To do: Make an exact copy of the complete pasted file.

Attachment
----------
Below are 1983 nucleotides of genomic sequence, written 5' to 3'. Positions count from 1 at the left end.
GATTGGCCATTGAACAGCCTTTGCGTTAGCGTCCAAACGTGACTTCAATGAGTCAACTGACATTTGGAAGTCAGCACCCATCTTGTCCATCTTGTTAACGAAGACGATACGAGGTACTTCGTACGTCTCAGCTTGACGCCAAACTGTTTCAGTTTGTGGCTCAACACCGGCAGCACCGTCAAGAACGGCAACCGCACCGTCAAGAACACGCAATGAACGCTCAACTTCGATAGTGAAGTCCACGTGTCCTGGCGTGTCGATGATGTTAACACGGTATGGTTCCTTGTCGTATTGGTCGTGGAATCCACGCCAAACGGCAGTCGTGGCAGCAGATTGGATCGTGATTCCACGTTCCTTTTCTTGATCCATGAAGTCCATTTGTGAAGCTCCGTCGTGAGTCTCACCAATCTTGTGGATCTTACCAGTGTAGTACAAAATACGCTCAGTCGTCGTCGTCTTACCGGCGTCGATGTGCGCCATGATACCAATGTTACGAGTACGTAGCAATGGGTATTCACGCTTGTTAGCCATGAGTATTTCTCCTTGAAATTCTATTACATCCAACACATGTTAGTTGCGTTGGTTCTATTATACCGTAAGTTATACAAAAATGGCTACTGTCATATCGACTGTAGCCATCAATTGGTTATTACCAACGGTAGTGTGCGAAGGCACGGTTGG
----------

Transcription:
Below are 1983 nucleotides of genomic sequence, written 5' to 3'. Positions count from 1 at the left end.
GATTGGCCATTGAACAGCCTTTGCGTTAGCGTCCAAACGTGACTTCAATGAGTCAACTGACATTTGGAAGTCAGCACCCATCTTGTCCATCTTGTTAACGAAGACGATACGAGGTACTTCGTACGTCTCAGCTTGACGCCAAACTGTTTCAGTTTGTGGCTCAACACCGGCAGCACCGTCAAGAACGGCAACCGCACCGTCAAGAACACGCAATGAACGCTCAACTTCGATAGTGAAGTCCACGTGTCCTGGCGTGTCGATGATGTTAACACGGTATGGTTCCTTGTCGTATTGGTCGTGGAATCCACGCCAAACGGCAGTCGTGGCAGCAGATTGGATCGTGATTCCACGTTCCTTTTCTTGATCCATGAAGTCCATTTGTGAAGCTCCGTCGTGAGTCTCACCAATCTTGTGGATCTTACCAGTGTAGTACAAAATACGCTCAGTCGTCGTCGTCTTACCGGCGTCGATGTGCGCCATGATACCAATGTTACGAGTACGTAGCAATGGGTATTCACGCTTGTTAGCCATGAGTATTTCTCCTTGAAATTCTATTACATCCAACACATGTTAGTTGCGTTGGTTCTATTATACCGTAAGTTATACAAAAATGGCTACTGTCATATCGACTGTAGCCATCAATTGGTTATTACCAACGGTAGTGTGCGAAGGCACGGTTGG